How to Manage Construction Project Risk

Posted by MDA Projects on Monday, September 11, 2017 with 12 comments
The management of risk is one of the most complex aspects of a construction project, more so, when it comes to large projects. Right from the beginning, from the inception phase, risks must be identified, assessed and methods must be applied to mitigate them.

One thing that is certain is that each construction project is a bespoke process. From typology, geology, design and materials used to the workforce required to ‘assemble’ a project in all weather conditions, risks differ from project to project. Consequently different approaches must be used to address them. In addition, allowances must be made for variability throughout the construction project’s lifecycle: change is inevitable and the ripple effect of the risks associated with that change must be managed to ensure complete and successful project delivery.

Risk management in a construction project lifecycle

In order to better understand construction project risk it’s important to know the phases within a construction project lifecycle. Academically, the construction project lifecycle is a straightforward process that follows six clearly defined phases:

  1. Inception and brief
  2. Concept design
  3. Design development or detailed design
  4. Documentation and procurement
  5. Construction
  6. Close out 

In practice, however these phases do not necessarily happen sequentially. While each phase of the project lifecycle should be signed off before commencing with the next phase, some phases require an iterative process. In other words, decisions taken in a previous phase are revisited, perhaps a number of times, before final resolution of a particular issue. The risks therefore need to be continually updated during project implementation until each item is identified and resolved at least risk to the client.

Iteration in one phase can occur concurrently with another project phase. It occurs particularly in phases three to five (see diagram). Iteration can involve increased risk, which must be addressed, managed and reduced to acceptable levels.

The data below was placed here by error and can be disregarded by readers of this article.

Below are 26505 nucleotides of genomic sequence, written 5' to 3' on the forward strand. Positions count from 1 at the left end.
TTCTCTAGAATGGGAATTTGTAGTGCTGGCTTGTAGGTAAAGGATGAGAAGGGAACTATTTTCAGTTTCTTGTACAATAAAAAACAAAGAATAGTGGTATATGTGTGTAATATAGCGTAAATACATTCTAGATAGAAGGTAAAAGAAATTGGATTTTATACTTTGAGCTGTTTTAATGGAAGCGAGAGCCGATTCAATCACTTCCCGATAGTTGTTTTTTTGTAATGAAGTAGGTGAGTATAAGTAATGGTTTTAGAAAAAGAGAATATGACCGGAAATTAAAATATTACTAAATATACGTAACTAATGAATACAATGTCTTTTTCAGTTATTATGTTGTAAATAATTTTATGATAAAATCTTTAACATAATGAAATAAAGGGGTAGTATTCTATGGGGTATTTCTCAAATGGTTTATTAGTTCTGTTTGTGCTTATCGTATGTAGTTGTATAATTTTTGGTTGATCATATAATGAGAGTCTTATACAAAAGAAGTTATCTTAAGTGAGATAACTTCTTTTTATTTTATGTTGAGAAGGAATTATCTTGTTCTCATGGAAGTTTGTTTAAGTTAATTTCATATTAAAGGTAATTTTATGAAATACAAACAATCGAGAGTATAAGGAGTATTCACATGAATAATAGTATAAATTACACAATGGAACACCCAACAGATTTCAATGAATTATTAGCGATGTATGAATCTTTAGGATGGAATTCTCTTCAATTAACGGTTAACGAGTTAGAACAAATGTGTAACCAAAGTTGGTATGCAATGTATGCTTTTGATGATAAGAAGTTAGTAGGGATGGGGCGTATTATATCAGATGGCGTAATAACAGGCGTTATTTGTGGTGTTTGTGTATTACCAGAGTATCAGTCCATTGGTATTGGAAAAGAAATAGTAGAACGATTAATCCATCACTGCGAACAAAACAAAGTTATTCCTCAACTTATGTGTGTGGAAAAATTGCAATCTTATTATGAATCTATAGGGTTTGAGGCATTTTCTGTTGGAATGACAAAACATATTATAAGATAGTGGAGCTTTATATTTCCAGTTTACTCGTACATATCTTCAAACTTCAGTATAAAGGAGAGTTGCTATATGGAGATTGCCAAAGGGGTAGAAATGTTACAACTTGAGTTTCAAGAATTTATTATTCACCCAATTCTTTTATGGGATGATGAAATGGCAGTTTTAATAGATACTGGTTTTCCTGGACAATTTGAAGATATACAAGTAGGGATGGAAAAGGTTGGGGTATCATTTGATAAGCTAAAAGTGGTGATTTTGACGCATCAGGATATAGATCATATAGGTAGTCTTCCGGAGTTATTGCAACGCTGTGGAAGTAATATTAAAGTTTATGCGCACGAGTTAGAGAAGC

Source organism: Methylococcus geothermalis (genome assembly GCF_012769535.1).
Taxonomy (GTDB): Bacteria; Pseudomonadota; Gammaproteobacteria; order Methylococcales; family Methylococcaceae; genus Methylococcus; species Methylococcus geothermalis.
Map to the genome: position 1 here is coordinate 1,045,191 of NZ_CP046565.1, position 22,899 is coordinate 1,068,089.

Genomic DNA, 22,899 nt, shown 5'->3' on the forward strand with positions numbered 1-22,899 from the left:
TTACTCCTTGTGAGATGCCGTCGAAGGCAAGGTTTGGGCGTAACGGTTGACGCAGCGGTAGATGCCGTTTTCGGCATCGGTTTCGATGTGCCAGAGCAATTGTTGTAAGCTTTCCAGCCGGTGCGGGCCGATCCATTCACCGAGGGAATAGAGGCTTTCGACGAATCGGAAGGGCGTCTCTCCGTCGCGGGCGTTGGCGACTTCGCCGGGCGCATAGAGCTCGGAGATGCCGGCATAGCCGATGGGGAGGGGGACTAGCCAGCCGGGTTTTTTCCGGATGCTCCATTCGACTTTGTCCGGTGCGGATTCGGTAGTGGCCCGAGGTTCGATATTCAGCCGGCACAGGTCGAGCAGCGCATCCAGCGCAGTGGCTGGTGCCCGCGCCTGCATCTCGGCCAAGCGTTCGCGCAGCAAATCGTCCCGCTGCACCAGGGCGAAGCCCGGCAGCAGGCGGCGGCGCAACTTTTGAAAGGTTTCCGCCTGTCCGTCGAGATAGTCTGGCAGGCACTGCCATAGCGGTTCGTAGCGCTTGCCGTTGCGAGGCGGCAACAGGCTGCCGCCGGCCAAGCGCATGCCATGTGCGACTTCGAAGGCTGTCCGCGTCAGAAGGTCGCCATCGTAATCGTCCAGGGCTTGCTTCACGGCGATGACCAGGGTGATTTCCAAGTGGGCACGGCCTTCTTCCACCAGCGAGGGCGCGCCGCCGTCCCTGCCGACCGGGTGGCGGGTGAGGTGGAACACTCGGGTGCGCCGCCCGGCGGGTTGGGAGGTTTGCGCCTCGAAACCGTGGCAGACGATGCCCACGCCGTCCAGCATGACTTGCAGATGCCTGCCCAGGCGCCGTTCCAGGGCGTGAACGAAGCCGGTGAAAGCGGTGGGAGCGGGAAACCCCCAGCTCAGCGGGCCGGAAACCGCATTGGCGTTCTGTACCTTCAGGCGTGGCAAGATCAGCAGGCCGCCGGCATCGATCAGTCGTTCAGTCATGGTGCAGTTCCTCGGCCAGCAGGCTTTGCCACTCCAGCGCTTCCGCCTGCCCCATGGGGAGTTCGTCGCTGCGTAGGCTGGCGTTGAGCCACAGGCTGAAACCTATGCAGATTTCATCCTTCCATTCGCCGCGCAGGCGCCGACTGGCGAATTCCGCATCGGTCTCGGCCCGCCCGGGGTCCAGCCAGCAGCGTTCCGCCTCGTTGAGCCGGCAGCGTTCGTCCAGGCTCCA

Stakeholder risk management

Managing risk is not just about systems and processes though. It’s also about the people involved in the project supply chain. In fact, it is the human component of a construction project; the stakeholders especially, that potentially pose the greatest risk. What does this mean?

Essentially, there are three key stakeholders on a construction project: The client, the design team and the contractor team. The entire project is generally led by a professional project manager who reports directly to the client while managing the efforts of the design team and contractor team. The design team is usually led by an architect together with various other professional consultants whom themselves enlist other specialists as required. Similarly, the contractor team is usually led by a principal contractor, who enlists sub-contractors whom themselves have a host of suppliers and specialist service providers in support of the construction effort.

In other words, the project lifecycle involves many people and organisations each with their own business expectations, financial objectives and internal processes. While motivated by sound practices, these individual agendas are not necessarily compatible with overall project goals.

Mitigating stakeholder risk

While having the initial vision and a clear end goal, the client is not necessarily geared up to manage the construction project. In fact, the building contract itself is an agreement between the client and the contractor. It could be argued that the contractor should act as project manager. However, this is counter intuitive to maintaining project objectivity, something the project manager is able to do having no vested interest other than to ensure project goals are met without undue risk.

Ultimately, the mitigation of stakeholder risk as with all other project risks requires independent and even-handed management. It requires someone who has an all-encompassing perspective and knowledge of all the stakeholder roles and related processes, to eliminate or at least reduce stakeholder risk. To achieve this, impartial judgement and a professional communication interface between stakeholders is key. Ultimately, risk management is the domain of an independent and professional project manager who has nothing to protect except the client and the integrity of the overall project.